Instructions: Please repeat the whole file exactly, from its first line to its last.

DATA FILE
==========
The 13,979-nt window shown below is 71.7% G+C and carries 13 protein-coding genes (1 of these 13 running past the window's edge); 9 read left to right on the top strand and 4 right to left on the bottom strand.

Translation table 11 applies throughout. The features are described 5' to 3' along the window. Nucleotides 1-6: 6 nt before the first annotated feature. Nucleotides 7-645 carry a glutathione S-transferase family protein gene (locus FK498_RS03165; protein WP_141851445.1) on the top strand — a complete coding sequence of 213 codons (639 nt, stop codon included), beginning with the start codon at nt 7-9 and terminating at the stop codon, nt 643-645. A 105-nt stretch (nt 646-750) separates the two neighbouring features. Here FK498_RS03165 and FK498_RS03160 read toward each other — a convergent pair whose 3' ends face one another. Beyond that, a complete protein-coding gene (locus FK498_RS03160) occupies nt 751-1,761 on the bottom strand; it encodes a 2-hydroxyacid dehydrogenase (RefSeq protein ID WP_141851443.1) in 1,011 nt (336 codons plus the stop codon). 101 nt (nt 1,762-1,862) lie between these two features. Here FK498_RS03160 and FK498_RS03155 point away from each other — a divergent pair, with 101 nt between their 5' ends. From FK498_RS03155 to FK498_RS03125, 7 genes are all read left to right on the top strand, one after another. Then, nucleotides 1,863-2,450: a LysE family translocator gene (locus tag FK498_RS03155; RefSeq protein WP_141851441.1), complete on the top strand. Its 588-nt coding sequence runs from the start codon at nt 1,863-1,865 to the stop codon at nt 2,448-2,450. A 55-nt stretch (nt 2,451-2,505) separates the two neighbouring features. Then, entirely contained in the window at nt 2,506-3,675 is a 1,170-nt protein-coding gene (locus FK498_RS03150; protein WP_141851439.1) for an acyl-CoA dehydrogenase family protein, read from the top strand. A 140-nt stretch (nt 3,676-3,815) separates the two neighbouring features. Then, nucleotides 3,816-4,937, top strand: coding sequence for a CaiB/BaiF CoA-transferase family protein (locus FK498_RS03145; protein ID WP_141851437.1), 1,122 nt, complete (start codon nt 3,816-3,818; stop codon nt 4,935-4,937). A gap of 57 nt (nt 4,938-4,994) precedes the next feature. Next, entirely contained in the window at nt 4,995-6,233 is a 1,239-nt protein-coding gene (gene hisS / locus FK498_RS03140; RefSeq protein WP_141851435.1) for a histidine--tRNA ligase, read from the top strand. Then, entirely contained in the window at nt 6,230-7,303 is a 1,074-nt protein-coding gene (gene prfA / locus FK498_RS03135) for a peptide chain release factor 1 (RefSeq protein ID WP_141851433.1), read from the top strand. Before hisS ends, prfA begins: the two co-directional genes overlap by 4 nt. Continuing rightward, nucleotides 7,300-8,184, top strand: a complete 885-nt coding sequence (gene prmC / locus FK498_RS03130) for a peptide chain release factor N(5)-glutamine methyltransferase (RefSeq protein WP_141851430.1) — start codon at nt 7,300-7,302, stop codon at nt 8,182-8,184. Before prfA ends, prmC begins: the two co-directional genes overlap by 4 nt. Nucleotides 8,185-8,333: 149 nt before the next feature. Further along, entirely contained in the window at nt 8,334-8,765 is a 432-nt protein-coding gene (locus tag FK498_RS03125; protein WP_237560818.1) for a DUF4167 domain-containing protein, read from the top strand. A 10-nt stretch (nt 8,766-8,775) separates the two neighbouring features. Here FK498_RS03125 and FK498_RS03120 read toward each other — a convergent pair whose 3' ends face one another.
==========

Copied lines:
The 13,979-nt window shown below is 71.7% G+C and carries 13 protein-coding genes (1 of these 13 running past the window's edge); 9 read left to right on the top strand and 4 right to left on the bottom strand.

Translation table 11 applies throughout. The features are described 5' to 3' along the window. Nucleotides 1-6: 6 nt before the first annotated feature. Nucleotides 7-645 carry a glutathione S-transferase family protein gene (locus FK498_RS03165; protein WP_141851445.1) on the top strand — a complete coding sequence of 213 codons (639 nt, stop codon included), beginning with the start codon at nt 7-9 and terminating at the stop codon, nt 643-645. A 105-nt stretch (nt 646-750) separates the two neighbouring features. Here FK498_RS03165 and FK498_RS03160 read toward each other — a convergent pair whose 3' ends face one another. Beyond that, a complete protein-coding gene (locus FK498_RS03160) occupies nt 751-1,761 on the bottom strand; it encodes a 2-hydroxyacid dehydrogenase (RefSeq protein ID WP_141851443.1) in 1,011 nt (336 codons plus the stop codon). 101 nt (nt 1,762-1,862) lie between these two features. Here FK498_RS03160 and FK498_RS03155 point away from each other — a divergent pair, with 101 nt between their 5' ends. From FK498_RS03155 to FK498_RS03125, 7 genes are all read left to right on the top strand, one after another. Then, nucleotides 1,863-2,450: a LysE family translocator gene (locus tag FK498_RS03155; RefSeq protein WP_141851441.1), complete on the top strand. Its 588-nt coding sequence runs from the start codon at nt 1,863-1,865 to the stop codon at nt 2,448-2,450. A 55-nt stretch (nt 2,451-2,505) separates the two neighbouring features. Then, entirely contained in the window at nt 2,506-3,675 is a 1,170-nt protein-coding gene (locus FK498_RS03150; protein WP_141851439.1) for an acyl-CoA dehydrogenase family protein, read from the top strand. A 140-nt stretch (nt 3,676-3,815) separates the two neighbouring features. Then, nucleotides 3,816-4,937, top strand: coding sequence for a CaiB/BaiF CoA-transferase family protein (locus FK498_RS03145; protein ID WP_141851437.1), 1,122 nt, complete (start codon nt 3,816-3,818; stop codon nt 4,935-4,937). A gap of 57 nt (nt 4,938-4,994) precedes the next feature. Next, entirely contained in the window at nt 4,995-6,233 is a 1,239-nt protein-coding gene (gene hisS / locus FK498_RS03140; RefSeq protein WP_141851435.1) for a histidine--tRNA ligase, read from the top strand. Then, entirely contained in the window at nt 6,230-7,303 is a 1,074-nt protein-coding gene (gene prfA / locus FK498_RS03135) for a peptide chain release factor 1 (RefSeq protein ID WP_141851433.1), read from the top strand. Before hisS ends, prfA begins: the two co-directional genes overlap by 4 nt. Continuing rightward, nucleotides 7,300-8,184, top strand: a complete 885-nt coding sequence (gene prmC / locus FK498_RS03130) for a peptide chain release factor N(5)-glutamine methyltransferase (RefSeq protein WP_141851430.1) — start codon at nt 7,300-7,302, stop codon at nt 8,182-8,184. Before prfA ends, prmC begins: the two co-directional genes overlap by 4 nt. Nucleotides 8,185-8,333: 149 nt before the next feature. Further along, entirely contained in the window at nt 8,334-8,765 is a 432-nt protein-coding gene (locus tag FK498_RS03125; protein WP_237560818.1) for a DUF4167 domain-containing protein, read from the top strand. A 10-nt stretch (nt 8,766-8,775) separates the two neighbouring features. Here FK498_RS03125 and FK498_RS03120 read toward each other — a convergent pair whose 3' ends face one another.